Anne Merkuur

Analogy across classes and languages: changing 2SG past forms in Frisian

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This paper presents and examines an ongoing analogical change in Frisian, in which the dental past tense suffix from Frisian regular class I verbs spreads to the 2SG past forms of both Frisian strong and irregular verbs and Frisian regular class II verbs, both of which used to lack a past tense suffix. By applying a rule-based analysis, based on Distributed Morphology (Halle & Marantz 1993), the study specifically investigates whether the developments in Frisian verbal inflection can be accounted for by a model of categorical productivity known as the Tolerance Principle (Yang 2016). By analyzing morphological change from this perspective we aim to reveal how sequential analogical innovations of individual language learners can eventually lead to a broader language change that affects the whole language. Moreover, the analysis illustrates how such individual analogical innovations can indirectly be the result of cross-linguistic influence, as we argue that the intensified pressure from Dutch on Frisian over the past 150 years explains why the changes are occurring in this order and at this specific point in time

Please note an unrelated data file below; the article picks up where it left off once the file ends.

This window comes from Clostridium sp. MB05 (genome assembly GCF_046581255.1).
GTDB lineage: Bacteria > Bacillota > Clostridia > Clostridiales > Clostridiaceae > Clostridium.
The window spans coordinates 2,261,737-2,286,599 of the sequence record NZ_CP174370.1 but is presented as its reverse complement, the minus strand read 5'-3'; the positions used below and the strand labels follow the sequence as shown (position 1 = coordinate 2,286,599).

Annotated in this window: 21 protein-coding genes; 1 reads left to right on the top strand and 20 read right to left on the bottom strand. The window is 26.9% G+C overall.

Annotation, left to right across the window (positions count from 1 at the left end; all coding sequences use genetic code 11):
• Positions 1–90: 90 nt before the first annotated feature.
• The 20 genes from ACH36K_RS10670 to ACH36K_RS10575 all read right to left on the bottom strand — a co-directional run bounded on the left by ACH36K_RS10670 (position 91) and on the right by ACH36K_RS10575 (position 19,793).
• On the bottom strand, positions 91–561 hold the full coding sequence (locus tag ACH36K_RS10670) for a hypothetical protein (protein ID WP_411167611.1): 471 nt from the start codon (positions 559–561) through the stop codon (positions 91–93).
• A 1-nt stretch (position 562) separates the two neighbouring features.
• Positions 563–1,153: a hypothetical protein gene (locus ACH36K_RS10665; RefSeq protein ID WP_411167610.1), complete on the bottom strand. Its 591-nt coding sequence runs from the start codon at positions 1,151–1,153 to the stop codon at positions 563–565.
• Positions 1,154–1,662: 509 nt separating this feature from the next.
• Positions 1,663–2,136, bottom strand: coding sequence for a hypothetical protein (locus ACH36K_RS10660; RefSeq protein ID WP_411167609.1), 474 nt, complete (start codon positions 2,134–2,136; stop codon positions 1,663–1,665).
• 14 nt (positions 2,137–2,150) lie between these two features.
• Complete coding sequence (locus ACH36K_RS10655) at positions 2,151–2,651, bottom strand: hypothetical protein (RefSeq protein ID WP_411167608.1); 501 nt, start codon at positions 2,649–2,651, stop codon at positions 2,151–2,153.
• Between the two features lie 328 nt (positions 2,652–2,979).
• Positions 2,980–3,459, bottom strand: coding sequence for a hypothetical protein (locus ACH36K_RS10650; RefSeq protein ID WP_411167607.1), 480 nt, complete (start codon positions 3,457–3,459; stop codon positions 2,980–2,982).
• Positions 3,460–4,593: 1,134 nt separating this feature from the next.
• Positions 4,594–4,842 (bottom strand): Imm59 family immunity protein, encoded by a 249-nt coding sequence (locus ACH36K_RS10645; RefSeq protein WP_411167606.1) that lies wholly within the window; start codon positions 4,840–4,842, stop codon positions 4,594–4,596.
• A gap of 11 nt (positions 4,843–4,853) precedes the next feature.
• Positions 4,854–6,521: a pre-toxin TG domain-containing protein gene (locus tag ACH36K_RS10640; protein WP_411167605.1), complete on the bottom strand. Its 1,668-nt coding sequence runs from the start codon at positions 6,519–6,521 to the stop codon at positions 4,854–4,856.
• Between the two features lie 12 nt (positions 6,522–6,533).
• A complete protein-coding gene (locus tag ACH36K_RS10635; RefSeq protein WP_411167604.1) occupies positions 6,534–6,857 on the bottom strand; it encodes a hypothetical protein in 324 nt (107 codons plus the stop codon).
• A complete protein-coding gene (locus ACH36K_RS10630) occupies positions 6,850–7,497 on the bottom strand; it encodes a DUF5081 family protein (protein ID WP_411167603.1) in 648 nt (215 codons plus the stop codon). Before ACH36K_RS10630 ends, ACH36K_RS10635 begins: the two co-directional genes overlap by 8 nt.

• analogical change
  • verbal inflection
  • productivity
  • tolerance principle
  • Frisian


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